"I believe that this book will come to be regarded as a historical landmark in the way in which we think about and deal with 'stress'. While the analysis presented here is perhaps preliminary and one can argue with some of the conclusions, this book makes a unique contribution by challenging the complacent orthodoxy which characterizes so much of the stress literature. This challenge is not just part of an academic debate, but also has profound implications for what organizations and individuals do about 'stress'. I feel therefore that this book will be of genuine value to practitioners and researchers."
—The Occupational Psychologist


 
Introduction
Agency, Subjectivity and the Stress Discourse

 
 
Knowing Stress
From Eugenics to Work Reform

 
 
Retheorizing Stress and Emotion
Labour Process Theory, Foucault and Elias

 
Jocelyn Handy
Rethinking Stress
Seeing the Collective

 
 
Becoming `Stress-Fit'
Stephen Fineman
Stress, Emotion and Intervention
 
Conclusion
Rewriting the Stressed Subject

 

`This book will be useful for a number of reasons. Primarily it gives the stress researcher a new lens through which to view the stress discourse. Hopefully, others who work in the area will follow suit so that the few who engage in this type of scholarship are not marginalized, as is pointed out in the book. This work is also useful in providing the scholar and student of organization theory with something to hold onto. The stress literature is fertile ground on which to apply and learn labour process theory, Foucault's ideas and Burrell and Morgan taxonomy. Last, I think those who are attempting to incorporate diverse perspectives and voices into the organizational sciences will be given renewed strength by reading this book. Newton provides us with countless examples of how social and political pressures cause us to define ourselves as "naturally stressed" and to change ourselves rather than challenge and change the social control mechanisms that exist in our society and in the microcosm of society - the organization' - Management Learning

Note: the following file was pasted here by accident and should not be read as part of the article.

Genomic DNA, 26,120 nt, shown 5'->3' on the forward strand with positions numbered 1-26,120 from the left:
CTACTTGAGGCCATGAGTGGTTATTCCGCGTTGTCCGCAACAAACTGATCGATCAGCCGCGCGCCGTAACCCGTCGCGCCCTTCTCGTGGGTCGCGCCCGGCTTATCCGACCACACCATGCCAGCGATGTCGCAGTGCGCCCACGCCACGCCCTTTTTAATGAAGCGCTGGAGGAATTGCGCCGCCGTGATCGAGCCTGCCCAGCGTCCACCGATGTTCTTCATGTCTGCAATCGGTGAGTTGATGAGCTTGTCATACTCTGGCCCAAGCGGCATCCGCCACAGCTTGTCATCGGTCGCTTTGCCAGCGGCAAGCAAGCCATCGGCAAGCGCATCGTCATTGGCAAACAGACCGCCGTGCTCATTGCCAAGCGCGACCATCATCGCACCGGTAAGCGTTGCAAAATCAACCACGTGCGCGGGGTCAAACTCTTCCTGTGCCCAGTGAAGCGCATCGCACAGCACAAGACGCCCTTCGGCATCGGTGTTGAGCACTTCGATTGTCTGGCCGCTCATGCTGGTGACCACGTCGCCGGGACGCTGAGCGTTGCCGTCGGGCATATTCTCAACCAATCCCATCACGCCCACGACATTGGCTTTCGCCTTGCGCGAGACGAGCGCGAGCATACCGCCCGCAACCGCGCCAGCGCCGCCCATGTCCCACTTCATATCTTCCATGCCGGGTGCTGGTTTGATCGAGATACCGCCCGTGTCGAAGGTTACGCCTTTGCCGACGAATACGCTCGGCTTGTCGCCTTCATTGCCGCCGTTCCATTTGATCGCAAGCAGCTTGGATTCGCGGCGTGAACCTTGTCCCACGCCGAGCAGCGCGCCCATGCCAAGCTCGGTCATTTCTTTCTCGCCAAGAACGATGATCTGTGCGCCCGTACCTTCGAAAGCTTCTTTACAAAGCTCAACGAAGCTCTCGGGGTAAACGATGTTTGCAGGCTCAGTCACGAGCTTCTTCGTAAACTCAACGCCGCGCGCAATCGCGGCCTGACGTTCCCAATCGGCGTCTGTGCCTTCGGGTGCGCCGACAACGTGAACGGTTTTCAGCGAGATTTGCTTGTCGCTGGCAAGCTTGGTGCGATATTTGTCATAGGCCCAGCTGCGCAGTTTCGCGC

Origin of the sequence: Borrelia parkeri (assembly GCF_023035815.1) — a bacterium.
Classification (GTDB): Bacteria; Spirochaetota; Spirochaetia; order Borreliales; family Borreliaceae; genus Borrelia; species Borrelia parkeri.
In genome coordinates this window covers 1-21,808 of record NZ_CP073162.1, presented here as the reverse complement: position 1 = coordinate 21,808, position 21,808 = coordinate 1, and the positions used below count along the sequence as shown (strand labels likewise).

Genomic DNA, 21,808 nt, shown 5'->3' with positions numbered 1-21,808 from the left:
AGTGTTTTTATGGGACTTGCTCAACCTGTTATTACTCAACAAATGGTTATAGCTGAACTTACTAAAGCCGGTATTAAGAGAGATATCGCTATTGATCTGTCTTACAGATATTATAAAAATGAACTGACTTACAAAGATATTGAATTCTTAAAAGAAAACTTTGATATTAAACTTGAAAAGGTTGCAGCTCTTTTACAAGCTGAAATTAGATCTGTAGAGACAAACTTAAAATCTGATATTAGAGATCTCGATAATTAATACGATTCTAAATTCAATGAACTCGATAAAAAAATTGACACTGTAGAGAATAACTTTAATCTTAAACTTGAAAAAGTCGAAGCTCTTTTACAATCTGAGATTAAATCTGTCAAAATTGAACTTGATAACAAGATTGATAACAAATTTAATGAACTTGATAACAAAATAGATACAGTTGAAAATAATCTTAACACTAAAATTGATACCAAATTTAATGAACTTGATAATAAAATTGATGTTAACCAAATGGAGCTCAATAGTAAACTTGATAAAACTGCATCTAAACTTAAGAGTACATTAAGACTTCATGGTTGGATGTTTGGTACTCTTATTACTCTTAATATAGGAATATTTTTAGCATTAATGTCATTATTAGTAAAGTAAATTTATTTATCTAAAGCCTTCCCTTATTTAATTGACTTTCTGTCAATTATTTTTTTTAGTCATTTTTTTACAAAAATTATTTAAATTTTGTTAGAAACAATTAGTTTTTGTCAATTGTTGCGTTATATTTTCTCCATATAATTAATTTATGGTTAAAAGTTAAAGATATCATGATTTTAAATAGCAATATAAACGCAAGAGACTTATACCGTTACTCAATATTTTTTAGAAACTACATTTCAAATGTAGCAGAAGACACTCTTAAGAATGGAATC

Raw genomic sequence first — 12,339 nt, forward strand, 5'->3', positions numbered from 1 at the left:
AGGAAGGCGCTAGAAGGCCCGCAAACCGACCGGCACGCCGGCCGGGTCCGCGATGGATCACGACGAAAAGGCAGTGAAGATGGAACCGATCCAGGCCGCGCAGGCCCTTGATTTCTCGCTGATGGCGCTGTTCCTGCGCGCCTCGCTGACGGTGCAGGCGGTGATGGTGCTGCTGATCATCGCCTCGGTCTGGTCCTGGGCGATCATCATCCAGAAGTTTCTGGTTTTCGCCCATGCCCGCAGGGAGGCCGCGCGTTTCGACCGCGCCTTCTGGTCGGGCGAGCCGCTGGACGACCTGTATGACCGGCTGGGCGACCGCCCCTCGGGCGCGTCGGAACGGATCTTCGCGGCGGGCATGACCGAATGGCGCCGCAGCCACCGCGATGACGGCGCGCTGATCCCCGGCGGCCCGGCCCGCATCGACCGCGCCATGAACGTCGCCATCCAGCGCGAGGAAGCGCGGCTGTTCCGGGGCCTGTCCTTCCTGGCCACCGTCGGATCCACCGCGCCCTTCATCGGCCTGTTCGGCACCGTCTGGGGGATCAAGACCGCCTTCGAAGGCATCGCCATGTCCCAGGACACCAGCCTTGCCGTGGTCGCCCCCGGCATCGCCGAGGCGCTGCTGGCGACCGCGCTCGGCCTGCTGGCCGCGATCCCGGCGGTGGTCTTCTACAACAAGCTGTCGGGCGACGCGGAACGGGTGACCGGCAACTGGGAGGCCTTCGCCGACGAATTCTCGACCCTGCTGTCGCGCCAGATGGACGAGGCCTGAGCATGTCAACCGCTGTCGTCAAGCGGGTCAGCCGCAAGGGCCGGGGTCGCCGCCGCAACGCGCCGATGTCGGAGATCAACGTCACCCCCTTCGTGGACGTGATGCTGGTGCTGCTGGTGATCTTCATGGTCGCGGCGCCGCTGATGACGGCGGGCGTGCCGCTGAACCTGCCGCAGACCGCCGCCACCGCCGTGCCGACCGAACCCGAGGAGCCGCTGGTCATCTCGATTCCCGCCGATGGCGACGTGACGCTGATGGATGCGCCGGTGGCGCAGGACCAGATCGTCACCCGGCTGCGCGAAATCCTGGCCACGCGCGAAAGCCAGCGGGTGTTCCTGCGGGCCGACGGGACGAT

`I believe that this book will come to be regarded as a historical landmark in the way in which we think about and deal with "stress".... this book makes a unique contribution by challenging the complacent orthodoxy which characterizes so much of the stress literature. This challenge is not just part of an academic debate, but also has profound implications for what organizations and individuals do about "stress". I feel therefore that this book will be of genuine value to practitioners and researchers.... few people who read this book... will be left in any doubt as to the academic and practical value of thinking about stress from these perspectives' - The Occupational Psychologist

`The book contains some thought-provoking material. This includes the idea that a stressful work environment is not bad but the psycho-social nature of human beings has not yet caught up with it and stress management techniques might enable them to.... The book ends with a comprehensive bibliography on the subject. Tim Newton has added to the present thinking on stress in the workplace in a stimulating manner which will be of particular use to those attempting to have the issue addressed on an organization-wide basis' - Counselling at Work